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Gas Phase Reactions

Gas phase ODEs​

The rate of change of the concentration of a gas phase species due to a single two body reaction is

dnidt=kjknjnk\frac{dn_i}{dt} = k_{jk} n_j n_k

where kjkk_{jk} is the rate of that reaction in units of cm3sβˆ’1cm^{3} s^{-1}. Since we work in fractional abundances rather than concentrations, we can remove factors of nHn_H since nj=XjnHn_j=X_jn_H

dXidt=kjkXjXknH\frac{dX_i}{dt} = k_{jk} X_j X_k n_H

For reactions between involving only a single body such as ionization by a cosmic ray, we have

dXidt=kiXi\frac{dX_i}{dt} = k_{i} X_i

The total rate of change of the fractional abundance of a species due to gas phase reactions is then just the sum of these terms for all reactions where it is a product minus the sum of all reactions where it is a reactant.

As a rule, any part of a reaction ODE which does not depend on abundance (eg the rate itself) is calculated between timesteps by the subroutine calculateReactionRates in rates.f90. The abundances are include in the ODE calculation itself so they can be updated between steps by the solver.

Reaction Rates​

Gas phase chemistry in UCLCHEM uses the UMIST12 database. This is a database listing reactants and products with up to three rate constants which we label Ξ±,Ξ²,andΞ³\alpha, \beta, and \gamma for thousands of gas phase reactions. We briefly list here the way in which the rates in the above equations are calculated for each reaction type and more information can be found in McElroy et al. 2013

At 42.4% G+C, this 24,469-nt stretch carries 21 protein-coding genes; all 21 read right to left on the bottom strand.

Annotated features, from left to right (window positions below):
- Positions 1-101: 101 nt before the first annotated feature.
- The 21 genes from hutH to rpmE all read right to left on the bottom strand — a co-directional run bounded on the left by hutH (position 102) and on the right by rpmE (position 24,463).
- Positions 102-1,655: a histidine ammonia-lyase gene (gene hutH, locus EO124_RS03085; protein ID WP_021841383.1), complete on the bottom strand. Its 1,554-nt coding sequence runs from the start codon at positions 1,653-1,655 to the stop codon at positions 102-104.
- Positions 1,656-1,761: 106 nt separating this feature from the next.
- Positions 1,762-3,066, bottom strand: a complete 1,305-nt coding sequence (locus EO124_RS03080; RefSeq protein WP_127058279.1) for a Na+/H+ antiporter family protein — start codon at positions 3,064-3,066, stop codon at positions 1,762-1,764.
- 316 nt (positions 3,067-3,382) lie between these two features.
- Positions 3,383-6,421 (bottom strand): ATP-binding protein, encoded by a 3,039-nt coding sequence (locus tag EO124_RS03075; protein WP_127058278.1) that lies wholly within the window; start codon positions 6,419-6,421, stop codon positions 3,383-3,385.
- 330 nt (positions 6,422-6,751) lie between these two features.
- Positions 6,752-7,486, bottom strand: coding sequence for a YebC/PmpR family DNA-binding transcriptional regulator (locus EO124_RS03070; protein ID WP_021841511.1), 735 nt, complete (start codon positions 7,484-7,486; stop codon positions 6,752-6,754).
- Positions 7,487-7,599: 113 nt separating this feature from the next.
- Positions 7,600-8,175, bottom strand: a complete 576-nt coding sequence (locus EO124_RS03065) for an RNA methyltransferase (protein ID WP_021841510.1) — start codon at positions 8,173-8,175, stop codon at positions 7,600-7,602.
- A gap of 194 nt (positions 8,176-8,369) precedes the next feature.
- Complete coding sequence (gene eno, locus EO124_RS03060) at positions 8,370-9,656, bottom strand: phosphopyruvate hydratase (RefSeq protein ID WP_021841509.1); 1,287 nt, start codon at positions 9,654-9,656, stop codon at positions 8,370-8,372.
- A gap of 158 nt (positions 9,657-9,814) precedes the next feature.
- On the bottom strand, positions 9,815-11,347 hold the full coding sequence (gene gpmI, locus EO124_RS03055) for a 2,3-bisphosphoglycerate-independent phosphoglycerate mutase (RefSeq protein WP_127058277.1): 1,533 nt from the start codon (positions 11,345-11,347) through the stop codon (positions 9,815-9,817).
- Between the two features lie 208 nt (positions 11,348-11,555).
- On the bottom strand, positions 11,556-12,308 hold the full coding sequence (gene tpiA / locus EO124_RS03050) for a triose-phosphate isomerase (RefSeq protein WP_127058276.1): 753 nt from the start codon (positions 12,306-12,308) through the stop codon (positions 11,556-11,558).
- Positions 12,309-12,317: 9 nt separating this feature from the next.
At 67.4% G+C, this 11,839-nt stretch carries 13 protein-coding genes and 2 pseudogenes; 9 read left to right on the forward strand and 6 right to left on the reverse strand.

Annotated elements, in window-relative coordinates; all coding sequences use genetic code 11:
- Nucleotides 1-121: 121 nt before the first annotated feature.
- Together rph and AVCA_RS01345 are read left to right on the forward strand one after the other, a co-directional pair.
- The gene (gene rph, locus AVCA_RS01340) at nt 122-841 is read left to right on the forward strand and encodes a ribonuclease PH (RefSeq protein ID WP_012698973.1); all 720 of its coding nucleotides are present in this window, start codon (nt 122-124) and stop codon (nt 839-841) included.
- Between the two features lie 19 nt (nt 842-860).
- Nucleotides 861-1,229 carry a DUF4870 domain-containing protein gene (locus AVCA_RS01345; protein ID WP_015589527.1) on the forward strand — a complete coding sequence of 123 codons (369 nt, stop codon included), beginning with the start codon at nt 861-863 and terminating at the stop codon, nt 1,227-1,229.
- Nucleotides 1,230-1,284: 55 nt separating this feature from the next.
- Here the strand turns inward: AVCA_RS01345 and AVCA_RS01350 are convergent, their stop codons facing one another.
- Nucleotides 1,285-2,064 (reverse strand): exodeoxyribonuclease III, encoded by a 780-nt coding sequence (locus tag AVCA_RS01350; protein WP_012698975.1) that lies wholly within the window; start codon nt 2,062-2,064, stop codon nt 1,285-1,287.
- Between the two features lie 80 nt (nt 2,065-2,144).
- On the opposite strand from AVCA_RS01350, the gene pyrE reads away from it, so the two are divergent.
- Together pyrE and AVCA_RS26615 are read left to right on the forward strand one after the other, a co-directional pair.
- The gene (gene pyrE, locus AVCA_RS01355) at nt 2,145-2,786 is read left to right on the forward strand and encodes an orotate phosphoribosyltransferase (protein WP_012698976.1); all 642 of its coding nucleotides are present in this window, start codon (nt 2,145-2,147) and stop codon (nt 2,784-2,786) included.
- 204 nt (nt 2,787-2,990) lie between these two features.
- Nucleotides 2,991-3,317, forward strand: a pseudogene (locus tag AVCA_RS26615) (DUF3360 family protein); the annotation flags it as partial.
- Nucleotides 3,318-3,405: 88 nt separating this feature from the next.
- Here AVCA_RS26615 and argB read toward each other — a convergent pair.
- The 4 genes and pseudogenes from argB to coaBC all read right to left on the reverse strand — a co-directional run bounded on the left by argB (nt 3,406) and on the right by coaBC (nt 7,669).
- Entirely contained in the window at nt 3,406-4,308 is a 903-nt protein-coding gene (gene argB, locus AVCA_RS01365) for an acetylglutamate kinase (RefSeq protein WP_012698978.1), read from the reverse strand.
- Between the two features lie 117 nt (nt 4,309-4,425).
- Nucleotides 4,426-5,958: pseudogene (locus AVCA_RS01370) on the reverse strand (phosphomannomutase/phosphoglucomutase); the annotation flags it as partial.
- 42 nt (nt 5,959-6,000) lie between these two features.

Two Body Reactions use the Kooji-Arrhenius equation.

k=Ξ±(T300K)Ξ²exp(βˆ’Ξ³/T)k = \alpha (\frac{T}{300K})^\beta exp(-\gamma/T)

Cosmic Ray Protons

k=Ξ±ΞΆk = \alpha \zeta

Cosmic Ray induced photons

k=Ξ±(T300K)Ξ²E1βˆ’Ο‰ΞΆk = \alpha (\frac{T}{300K})^\beta \frac{E}{1-\omega} \zeta

UV Photons

k=Ξ±FUVexp⁑(βˆ’kAv)k = \alpha F_{UV}\exp(-kA_v)

where ΞΆ\zeta is the cosmic ray ionization rate in units of 1.3 10βˆ’17^-17 sβˆ’1^{-1}, E is the efficiency with which cosmic rays cause ionization, Ο‰\omega is the dust grain albedo, FUVexp⁑(βˆ’kAv)F_{UV} \exp(-kA_v) is the attenuated UV field.